Andrew L. Oringer and Albert Feuer have made available their article, “In the Pursuit of Domestic Tranquility – Matrimonial Attorneys Should Follow the Bouncing Beneficiary Designations,” published at 43 Comp. Plan. J. 43 (March 6, 2015). The Abstract reads as follows:
The Supreme Court, in Kennedy v. Plan Administrator for DuPont Savings and Investment Plan, 555 U.S. 285 (2009) identified the “plan documents” rule (the “Plan Documents Rule”) as the legal doctrine that controls the inquiry regarding beneficiary identification for ERISA plans. The Plan Documents Rule presents an extremely bright-line standard. Generally, the inquiry starts and stops with determining who is designated as the applicable beneficiary under and in accordance with the governing plan. However, Kennedy, in a footnote, raised a question as to whether a claimant may have a cause of action against a person to whom the plan paid benefits in accordance with the governing plan documents.
This article reviews the Court’s Kennedy approach, discusses the approach taken in various post-Kennedy cases, and show how the Plan Document Rule may pose a trap for the unwary. If the beneficiary designation under an ERISA-governed plan is inconsistent with other domestic-relations documents, or otherwise inconsistent with the parties’ apparent intent, the beneficiary designation will nevertheless govern the plan’s benefit payment obligation. However, there may be litigation and disputes about whether the plan’s designated beneficiary is entitled to retain the benefit amounts received from the ERISA plan. Further, such disputes may arise for an ERISA plan that is a pension plan, a life-insurance plan, or some other type of plan, or whether the plan terms include a revocation upon divorce provision.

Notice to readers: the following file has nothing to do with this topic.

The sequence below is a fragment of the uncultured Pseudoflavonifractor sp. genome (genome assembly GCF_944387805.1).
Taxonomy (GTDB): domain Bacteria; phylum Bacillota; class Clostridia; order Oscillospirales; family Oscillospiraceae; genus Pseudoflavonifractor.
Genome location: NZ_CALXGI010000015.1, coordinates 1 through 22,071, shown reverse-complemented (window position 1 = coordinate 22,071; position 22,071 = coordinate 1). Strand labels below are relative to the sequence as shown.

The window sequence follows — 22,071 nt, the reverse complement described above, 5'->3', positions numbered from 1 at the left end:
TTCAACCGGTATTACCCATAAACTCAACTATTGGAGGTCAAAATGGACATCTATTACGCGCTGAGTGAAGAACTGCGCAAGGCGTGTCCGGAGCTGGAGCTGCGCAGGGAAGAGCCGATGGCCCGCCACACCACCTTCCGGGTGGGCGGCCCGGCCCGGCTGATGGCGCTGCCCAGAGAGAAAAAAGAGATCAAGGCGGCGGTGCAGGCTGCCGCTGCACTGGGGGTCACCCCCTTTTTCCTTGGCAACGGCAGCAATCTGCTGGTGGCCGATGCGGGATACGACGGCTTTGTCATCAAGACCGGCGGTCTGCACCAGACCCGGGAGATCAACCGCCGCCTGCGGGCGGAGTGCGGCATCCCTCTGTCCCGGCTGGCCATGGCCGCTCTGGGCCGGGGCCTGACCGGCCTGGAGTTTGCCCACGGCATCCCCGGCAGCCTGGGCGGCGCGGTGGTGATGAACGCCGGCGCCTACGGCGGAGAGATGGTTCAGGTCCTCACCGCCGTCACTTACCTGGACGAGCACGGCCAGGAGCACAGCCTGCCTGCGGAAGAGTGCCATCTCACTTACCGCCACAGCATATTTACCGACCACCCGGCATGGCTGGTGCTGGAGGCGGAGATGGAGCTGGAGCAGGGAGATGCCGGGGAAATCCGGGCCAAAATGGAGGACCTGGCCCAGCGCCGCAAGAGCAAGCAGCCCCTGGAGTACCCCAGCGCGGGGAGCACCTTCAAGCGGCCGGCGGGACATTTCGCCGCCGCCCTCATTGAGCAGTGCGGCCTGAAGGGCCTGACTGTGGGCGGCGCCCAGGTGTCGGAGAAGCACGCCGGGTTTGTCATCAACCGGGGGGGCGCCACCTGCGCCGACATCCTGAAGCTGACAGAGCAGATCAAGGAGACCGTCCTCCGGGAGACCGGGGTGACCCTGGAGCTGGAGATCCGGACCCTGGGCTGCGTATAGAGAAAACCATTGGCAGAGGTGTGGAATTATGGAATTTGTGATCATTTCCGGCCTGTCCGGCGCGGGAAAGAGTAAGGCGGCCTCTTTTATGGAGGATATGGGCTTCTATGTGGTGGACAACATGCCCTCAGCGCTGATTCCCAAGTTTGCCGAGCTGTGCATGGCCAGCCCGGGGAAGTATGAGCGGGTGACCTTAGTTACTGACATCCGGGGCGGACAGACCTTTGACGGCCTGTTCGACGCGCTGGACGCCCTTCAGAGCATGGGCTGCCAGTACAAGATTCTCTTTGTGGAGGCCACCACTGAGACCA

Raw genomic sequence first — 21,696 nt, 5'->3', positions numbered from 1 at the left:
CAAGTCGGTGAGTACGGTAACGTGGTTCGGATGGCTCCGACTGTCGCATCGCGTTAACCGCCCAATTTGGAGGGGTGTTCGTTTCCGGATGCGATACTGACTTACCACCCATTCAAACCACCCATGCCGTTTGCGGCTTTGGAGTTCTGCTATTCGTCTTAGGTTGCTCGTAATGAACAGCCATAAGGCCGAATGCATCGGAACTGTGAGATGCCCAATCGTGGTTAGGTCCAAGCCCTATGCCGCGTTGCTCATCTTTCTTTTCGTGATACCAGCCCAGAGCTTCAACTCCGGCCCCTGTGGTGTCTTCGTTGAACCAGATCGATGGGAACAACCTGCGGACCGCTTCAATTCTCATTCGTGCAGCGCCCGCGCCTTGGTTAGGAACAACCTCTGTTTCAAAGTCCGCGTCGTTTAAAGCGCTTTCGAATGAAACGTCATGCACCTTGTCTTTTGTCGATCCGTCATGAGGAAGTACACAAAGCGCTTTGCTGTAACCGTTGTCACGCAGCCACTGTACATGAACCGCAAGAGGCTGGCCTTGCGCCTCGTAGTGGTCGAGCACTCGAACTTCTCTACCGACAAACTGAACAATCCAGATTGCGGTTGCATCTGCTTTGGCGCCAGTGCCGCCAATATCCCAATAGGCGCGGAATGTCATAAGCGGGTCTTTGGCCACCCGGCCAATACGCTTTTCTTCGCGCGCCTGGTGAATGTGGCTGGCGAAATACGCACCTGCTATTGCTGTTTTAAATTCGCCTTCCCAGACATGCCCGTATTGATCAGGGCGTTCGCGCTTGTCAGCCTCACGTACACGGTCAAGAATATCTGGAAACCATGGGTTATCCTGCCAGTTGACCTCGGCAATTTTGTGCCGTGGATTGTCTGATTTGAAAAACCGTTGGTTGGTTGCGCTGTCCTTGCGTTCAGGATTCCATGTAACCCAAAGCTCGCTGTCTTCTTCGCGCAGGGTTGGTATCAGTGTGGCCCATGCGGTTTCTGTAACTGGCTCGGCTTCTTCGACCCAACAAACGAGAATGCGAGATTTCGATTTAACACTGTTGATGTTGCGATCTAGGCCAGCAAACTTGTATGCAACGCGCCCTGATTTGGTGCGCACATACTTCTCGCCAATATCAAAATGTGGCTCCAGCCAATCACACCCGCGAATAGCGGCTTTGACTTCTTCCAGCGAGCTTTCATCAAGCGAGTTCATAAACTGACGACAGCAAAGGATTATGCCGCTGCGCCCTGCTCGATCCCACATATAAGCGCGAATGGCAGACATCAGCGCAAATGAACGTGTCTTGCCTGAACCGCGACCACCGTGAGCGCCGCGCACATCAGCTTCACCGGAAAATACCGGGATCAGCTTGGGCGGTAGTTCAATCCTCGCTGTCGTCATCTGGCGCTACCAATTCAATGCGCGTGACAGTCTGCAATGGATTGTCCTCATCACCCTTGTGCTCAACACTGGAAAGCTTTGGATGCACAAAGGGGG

Fortunately, the Plan Documents Rule also provides a clear path to accuracy and certainty for a plan participant and all parties affected by the participant’s marital dissolution. Domestic-relations attorneys can do so by (i) consulting with their clients, (ii) ascertaining the intent of the clients and drafting the applicable dissolution documentation reflecting that intent, and (iii) critically, consulting with their clients so that the plan participant ultimately submits post-dissolution beneficiary designations consistent with the intended terms of the dissolution.